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Grain Comments: 03-21-2023

Good morning!

The front end of the soybean complex is leading the way this morning after matching a spot calendar year low yesterday; speculative interest in beans and meal remains despite corn wiping out a substantial fund net long. New-crop optimism (bearishness) remains high but old-crop supplies are still on the tight side heading into crucial reports for both next Friday.

Rains have fired up in southern U.S. crop areas and will be the start of an active work week precipitation wise, with decent coverage expected for all but the SW Plains; extended maps are trending a bit more varied but still favoring the wetter side of normal, with temperatures cold up through early April as well.

Argentina was dry over the past 24 hours, but rains will favor northern crop areas over the next week-plus, for what it’s worth, remaining dry south. Brazil again saw rains scattered from north to south yesterday and heavy action will favor the far south in the next ten days, lighter northeast with some dryness concerns lingering for safrinha corn areas there.

The Federal Reserve will meet today and tomorrow and potentially revise its interest rates. For several months we have seen the Fed raise rates in an attempt to slow inflation, but after several banks around the world reported credit issues it was thought we may see the rates hold steady this month. These banks have received bail out funding from several different sources though, which again has economists predicting at least a 25-basis point hike to rates this month. The concern in the domestic market is what impact this will have on consumer demand. Rate hikes up to this point have done little to slow consumer spending which is a main reason why inflation has remained high. Higher rates are starting to be felt by borrowers though, including in the Ag sector. Elevated costs may prevent US farmers from spending as much as normal on crop inputs this year and affect yields. Trade is also monitoring the economy in China where the government has loosened borrowing regulations in an effort to elevate spending. If this starts to benefit the Chinese economy, it could easily lead to elevated commodity demand. Yesterday it was rumored that China was shifting soybean bookings from Argentina to the US due to losses in that country. Trade will be looking for confirmation of these today, along with any indications from the FOMC meeting on potential interest rate changes.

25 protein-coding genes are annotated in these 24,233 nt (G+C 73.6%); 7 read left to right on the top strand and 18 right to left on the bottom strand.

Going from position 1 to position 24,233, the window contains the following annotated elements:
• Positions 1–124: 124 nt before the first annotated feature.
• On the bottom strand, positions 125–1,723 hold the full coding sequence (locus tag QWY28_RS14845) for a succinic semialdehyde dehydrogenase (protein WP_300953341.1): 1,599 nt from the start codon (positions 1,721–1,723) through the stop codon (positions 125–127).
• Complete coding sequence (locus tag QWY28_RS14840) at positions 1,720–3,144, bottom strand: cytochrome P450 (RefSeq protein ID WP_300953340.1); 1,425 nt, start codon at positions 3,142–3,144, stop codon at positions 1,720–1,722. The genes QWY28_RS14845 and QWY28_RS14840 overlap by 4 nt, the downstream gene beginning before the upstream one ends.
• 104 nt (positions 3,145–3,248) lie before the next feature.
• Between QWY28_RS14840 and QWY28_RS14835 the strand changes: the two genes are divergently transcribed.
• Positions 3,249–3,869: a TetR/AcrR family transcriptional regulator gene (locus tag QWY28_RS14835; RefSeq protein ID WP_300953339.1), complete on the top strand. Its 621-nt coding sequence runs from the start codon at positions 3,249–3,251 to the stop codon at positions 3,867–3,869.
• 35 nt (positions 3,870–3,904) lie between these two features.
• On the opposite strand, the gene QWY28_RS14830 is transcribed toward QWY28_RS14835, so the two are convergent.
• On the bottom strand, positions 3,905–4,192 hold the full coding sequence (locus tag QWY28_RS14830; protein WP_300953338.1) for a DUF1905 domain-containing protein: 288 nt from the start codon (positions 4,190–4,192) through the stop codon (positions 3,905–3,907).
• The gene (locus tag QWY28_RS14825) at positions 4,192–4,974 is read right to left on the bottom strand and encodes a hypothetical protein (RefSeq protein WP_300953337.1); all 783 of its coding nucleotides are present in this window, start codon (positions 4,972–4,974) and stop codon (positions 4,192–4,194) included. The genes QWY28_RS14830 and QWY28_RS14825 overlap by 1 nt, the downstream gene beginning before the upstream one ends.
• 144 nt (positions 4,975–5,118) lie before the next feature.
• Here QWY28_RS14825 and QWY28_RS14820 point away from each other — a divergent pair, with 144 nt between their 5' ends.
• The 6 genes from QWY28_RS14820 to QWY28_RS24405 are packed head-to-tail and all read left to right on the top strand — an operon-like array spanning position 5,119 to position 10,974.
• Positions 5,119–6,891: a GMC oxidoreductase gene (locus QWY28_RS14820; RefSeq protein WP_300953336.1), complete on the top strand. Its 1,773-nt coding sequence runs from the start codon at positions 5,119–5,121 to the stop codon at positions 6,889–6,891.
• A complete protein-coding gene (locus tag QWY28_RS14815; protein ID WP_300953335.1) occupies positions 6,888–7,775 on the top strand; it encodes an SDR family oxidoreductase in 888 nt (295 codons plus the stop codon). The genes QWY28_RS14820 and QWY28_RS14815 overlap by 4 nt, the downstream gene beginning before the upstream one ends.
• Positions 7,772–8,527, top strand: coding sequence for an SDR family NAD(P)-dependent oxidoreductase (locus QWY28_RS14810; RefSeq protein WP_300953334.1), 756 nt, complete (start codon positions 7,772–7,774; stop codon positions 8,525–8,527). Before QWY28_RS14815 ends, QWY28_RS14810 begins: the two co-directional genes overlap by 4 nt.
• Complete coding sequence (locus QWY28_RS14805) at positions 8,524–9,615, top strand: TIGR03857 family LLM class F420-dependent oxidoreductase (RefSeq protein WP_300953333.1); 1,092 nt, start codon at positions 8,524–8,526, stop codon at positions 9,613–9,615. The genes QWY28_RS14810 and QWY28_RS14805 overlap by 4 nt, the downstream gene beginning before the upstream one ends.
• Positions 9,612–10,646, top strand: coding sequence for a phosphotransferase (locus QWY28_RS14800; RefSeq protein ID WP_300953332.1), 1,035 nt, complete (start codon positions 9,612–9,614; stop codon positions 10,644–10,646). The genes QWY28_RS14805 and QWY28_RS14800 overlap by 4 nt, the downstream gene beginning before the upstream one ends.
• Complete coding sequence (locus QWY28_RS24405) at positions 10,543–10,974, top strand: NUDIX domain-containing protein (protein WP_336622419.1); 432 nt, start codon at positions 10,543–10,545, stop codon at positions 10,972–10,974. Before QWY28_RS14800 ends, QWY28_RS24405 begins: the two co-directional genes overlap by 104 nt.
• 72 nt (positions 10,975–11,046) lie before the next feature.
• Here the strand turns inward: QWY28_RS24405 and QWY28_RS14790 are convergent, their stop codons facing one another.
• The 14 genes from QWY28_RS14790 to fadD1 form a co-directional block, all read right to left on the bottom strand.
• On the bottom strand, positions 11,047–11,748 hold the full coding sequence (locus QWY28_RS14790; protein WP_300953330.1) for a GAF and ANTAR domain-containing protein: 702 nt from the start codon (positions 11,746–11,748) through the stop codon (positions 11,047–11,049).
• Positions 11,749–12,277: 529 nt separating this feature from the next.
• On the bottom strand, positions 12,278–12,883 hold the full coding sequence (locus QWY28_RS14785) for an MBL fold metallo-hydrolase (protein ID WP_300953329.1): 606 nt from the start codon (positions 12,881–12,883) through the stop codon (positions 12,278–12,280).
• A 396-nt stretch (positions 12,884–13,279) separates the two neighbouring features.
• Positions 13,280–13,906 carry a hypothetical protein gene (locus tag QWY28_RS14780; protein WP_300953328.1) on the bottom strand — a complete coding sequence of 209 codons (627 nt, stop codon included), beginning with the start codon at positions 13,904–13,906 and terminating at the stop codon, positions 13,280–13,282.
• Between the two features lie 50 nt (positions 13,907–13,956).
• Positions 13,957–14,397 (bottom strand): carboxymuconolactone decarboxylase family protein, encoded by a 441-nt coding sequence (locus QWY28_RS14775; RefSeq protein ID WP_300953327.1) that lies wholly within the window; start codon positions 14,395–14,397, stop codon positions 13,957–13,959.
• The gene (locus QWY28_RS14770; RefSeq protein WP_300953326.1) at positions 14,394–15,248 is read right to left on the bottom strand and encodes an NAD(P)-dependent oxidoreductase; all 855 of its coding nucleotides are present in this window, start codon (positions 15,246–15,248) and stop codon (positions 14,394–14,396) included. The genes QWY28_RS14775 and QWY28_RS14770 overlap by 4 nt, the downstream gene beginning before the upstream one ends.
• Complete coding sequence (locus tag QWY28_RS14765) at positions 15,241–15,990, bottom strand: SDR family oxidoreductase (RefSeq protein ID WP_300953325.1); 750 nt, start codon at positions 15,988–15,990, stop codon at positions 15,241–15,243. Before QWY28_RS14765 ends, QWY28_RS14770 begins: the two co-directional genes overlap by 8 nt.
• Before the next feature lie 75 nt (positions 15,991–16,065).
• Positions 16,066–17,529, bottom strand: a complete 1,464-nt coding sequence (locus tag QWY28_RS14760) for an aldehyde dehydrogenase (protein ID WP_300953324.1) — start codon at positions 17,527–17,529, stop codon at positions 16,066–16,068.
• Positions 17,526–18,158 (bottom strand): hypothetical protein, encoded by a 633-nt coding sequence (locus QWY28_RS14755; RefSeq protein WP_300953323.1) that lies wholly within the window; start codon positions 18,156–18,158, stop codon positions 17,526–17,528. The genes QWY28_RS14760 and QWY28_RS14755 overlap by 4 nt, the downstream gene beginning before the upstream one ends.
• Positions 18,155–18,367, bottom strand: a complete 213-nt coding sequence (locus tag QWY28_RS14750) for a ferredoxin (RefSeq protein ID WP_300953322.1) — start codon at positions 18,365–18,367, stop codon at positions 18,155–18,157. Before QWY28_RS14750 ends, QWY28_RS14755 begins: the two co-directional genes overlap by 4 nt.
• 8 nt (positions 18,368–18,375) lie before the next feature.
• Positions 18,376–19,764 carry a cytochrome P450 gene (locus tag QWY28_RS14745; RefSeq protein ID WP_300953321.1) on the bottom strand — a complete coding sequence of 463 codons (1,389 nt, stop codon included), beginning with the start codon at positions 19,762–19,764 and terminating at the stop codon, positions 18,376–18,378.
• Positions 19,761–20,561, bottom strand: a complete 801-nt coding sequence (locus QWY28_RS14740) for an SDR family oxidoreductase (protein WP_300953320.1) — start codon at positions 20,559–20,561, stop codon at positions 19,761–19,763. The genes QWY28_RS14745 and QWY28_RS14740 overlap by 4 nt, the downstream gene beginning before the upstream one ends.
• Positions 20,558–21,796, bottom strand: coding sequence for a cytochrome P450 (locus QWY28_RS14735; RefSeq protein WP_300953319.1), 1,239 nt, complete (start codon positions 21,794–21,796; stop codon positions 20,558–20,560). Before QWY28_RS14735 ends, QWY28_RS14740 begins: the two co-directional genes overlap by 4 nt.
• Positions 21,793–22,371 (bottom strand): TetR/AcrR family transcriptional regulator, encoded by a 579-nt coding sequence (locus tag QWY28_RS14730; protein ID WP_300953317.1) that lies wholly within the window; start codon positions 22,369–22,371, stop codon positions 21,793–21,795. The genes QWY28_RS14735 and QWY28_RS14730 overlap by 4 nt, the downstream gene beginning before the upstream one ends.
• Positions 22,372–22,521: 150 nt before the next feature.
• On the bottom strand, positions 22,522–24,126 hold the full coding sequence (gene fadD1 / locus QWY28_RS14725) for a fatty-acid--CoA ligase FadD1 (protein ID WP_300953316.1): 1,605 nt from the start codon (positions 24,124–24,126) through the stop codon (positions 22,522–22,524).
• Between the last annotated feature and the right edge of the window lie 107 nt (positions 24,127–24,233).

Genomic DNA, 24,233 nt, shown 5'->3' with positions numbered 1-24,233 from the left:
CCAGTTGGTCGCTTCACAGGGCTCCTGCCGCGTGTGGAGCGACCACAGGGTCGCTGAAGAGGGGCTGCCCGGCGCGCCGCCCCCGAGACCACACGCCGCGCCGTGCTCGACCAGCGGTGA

Have a great day!

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